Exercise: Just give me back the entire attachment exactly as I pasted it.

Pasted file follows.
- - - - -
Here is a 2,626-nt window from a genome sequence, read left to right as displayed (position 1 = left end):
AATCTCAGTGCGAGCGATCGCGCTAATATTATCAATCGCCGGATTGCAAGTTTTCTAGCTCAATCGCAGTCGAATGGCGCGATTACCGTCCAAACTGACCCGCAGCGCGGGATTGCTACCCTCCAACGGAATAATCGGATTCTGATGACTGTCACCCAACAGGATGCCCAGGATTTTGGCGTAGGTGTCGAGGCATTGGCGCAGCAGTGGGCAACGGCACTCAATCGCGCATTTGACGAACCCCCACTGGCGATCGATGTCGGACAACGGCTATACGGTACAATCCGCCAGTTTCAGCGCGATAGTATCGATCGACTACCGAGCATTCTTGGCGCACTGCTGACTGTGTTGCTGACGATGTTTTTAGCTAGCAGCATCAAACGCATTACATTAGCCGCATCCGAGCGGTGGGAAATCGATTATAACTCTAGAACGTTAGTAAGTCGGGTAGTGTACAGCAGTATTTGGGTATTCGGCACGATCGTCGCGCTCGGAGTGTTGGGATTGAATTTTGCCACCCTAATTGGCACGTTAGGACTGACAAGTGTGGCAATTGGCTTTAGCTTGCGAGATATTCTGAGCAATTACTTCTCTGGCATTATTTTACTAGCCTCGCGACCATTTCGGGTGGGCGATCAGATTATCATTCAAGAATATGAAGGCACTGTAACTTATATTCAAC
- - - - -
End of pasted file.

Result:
Here is a 2,626-nt window from a genome sequence, read left to right as displayed (position 1 = left end):
AATCTCAGTGCGAGCGATCGCGCTAATATTATCAATCGCCGGATTGCAAGTTTTCTAGCTCAATCGCAGTCGAATGGCGCGATTACCGTCCAAACTGACCCGCAGCGCGGGATTGCTACCCTCCAACGGAATAATCGGATTCTGATGACTGTCACCCAACAGGATGCCCAGGATTTTGGCGTAGGTGTCGAGGCATTGGCGCAGCAGTGGGCAACGGCACTCAATCGCGCATTTGACGAACCCCCACTGGCGATCGATGTCGGACAACGGCTATACGGTACAATCCGCCAGTTTCAGCGCGATAGTATCGATCGACTACCGAGCATTCTTGGCGCACTGCTGACTGTGTTGCTGACGATGTTTTTAGCTAGCAGCATCAAACGCATTACATTAGCCGCATCCGAGCGGTGGGAAATCGATTATAACTCTAGAACGTTAGTAAGTCGGGTAGTGTACAGCAGTATTTGGGTATTCGGCACGATCGTCGCGCTCGGAGTGTTGGGATTGAATTTTGCCACCCTAATTGGCACGTTAGGACTGACAAGTGTGGCAATTGGCTTTAGCTTGCGAGATATTCTGAGCAATTACTTCTCTGGCATTATTTTACTAGCCTCGCGACCATTTCGGGTGGGCGATCAGATTATCATTCAAGAATATGAAGGCACTGTAACTTATATTCAAC